arbure is a hearty rustic soup so loved in all of Gascony that various associations like the Confrèrie de la Garbure – Brotherhood of Garbure formed to preserve and further its tradition. Every fall local chapters hold colorful festivals complete with friendly yet lively garbure cooking competitions, which draw passionate local teams, visiting rivals, and enthusiasts from all of France.
Living Off the Land
This much-celebrated soup is incredibly thick with a variety of tender slow-cooked vegetables and savory preserved meats such as delectable shreds of succulent duck confit, rich smoky ham, and tasty pieces of the salt-cured French pancetta – ventrèche. Pure and simple, garbure is honest French country cooking that nourishes and deeply satisfies.
It is also a dish shaped by readily available local ingredients, and since Gascony is so vast, there are an endless number of variations and embellishments. This soup is made year-round, which means the character changes with the seasons as well. For instance, in autumn flavorful grilled chestnuts and beautiful Savoy cabbage may be in the pot; and in winter root vegetables and sweet, creamy fleshed haricots Tarbais, which were allowed to dry slowly on the vine. When spring arrives you will find garbure made with fava beans or the tender second shoots of young cabbages, and in summer perhaps bright tomatoes and roasted red peppers.
The Meat of the Subject
Even though there is not a single definitive recipe, certain regional ingredients are essential to impart the characteristic flavors of southwestern France. For example, duck stock enhanced with thick pieces of ventrèche, and the rind of prosciutto or bone from an aged Jambon de Bayonne; or stock from meaty ham hocks and a mixture of aged pork fatback minced with garlic and herbs. Also, duck and sometimes goose fat make the stock rich, and of course duck gizzards and even prized foie gras, which make it velvety and richer still.
Better and Better
It is said that a proper garbure should be so thick that a wooden spoon placed in the center of the pot will stand on its own. It is also customary to cook and refrigerate garbure three to four days in advance of serving to allow the flavors to develop and mellow, but it does not stop there. The flavors continue to ripen and improve even beyond that. So much so that as the garbure diminishes, more vegetables, meat, and broth are often added to keep the pot going. When this is done, the flavors just keep getting better.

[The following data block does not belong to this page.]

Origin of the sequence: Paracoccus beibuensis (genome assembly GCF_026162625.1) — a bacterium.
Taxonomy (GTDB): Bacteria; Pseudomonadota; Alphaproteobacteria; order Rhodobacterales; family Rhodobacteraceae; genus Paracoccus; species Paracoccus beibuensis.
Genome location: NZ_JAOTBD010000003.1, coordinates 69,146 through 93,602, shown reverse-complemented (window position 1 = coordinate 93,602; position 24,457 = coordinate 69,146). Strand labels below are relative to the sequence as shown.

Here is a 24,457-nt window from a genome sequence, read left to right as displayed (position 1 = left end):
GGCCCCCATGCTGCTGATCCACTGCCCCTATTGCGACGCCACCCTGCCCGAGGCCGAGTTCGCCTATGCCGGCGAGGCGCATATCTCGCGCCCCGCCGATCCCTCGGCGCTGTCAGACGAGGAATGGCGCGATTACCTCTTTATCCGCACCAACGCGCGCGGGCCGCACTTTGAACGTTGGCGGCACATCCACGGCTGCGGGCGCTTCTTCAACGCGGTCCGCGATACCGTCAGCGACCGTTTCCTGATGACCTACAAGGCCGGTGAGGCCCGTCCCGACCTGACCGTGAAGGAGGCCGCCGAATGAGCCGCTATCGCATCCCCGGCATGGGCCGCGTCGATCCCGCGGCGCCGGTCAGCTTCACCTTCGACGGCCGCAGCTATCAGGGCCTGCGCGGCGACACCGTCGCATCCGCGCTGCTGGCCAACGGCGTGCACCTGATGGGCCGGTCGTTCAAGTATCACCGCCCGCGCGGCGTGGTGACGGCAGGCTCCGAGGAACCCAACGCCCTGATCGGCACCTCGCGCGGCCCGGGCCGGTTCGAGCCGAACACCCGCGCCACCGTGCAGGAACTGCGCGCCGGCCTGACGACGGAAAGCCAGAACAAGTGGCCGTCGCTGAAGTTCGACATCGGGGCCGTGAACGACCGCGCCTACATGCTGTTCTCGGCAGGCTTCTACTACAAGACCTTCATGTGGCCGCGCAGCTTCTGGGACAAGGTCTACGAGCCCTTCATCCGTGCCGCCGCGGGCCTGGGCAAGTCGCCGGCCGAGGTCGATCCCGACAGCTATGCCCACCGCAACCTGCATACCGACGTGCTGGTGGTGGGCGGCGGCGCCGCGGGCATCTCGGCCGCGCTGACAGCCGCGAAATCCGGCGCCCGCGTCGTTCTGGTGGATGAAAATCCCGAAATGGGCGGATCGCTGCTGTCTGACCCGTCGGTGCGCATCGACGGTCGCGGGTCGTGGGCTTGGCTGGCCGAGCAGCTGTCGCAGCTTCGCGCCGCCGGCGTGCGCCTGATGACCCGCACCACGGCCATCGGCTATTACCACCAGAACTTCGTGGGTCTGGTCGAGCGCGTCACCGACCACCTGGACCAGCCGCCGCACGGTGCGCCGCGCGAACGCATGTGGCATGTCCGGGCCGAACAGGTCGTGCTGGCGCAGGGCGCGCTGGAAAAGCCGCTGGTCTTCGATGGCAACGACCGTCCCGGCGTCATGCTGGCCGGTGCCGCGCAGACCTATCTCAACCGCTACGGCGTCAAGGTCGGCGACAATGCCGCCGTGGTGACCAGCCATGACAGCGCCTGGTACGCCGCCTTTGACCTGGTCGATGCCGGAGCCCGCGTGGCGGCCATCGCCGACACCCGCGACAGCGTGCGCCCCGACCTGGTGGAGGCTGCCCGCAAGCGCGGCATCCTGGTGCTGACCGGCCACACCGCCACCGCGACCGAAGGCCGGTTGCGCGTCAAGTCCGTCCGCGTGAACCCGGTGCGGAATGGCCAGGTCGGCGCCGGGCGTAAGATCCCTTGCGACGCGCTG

How Would You Like That
As an evening meal, garbure may be served in two courses; the meat is taken out and kept warm, to be served as the main course sometimes with cornichons, capers, or pickled hot peppers. The steamy broth is then served first, ladled into soup bowls over thick slices of rustic bread. There is also a gratinéed version called a panade, made with layers of the boned duck, cooked vegetables, and bread; all moistened with broth, topped with Cantal cheese, and baked in an earthenware dish until the cheese is melted and golden brown. Of course, to eat a bowl of garbure with just a glass or two of red wine and a loaf of freshly baked bread is to enjoy it in its most pure form.
A Fitting End
It is traditional to make chabrot with garbure. This is is a ritual complement and a wonderful way to finish the soup. When nearing the last of the rich tasty broth, one pours a little red wine into the soup plate – in a portion about equal to the remaining broth. You then abandon the spoon, give the dish a gentle swirl or two, and drink this ambrosia in little mouthfuls directly from the soup plate to savor every drop. Elbows on the table, please.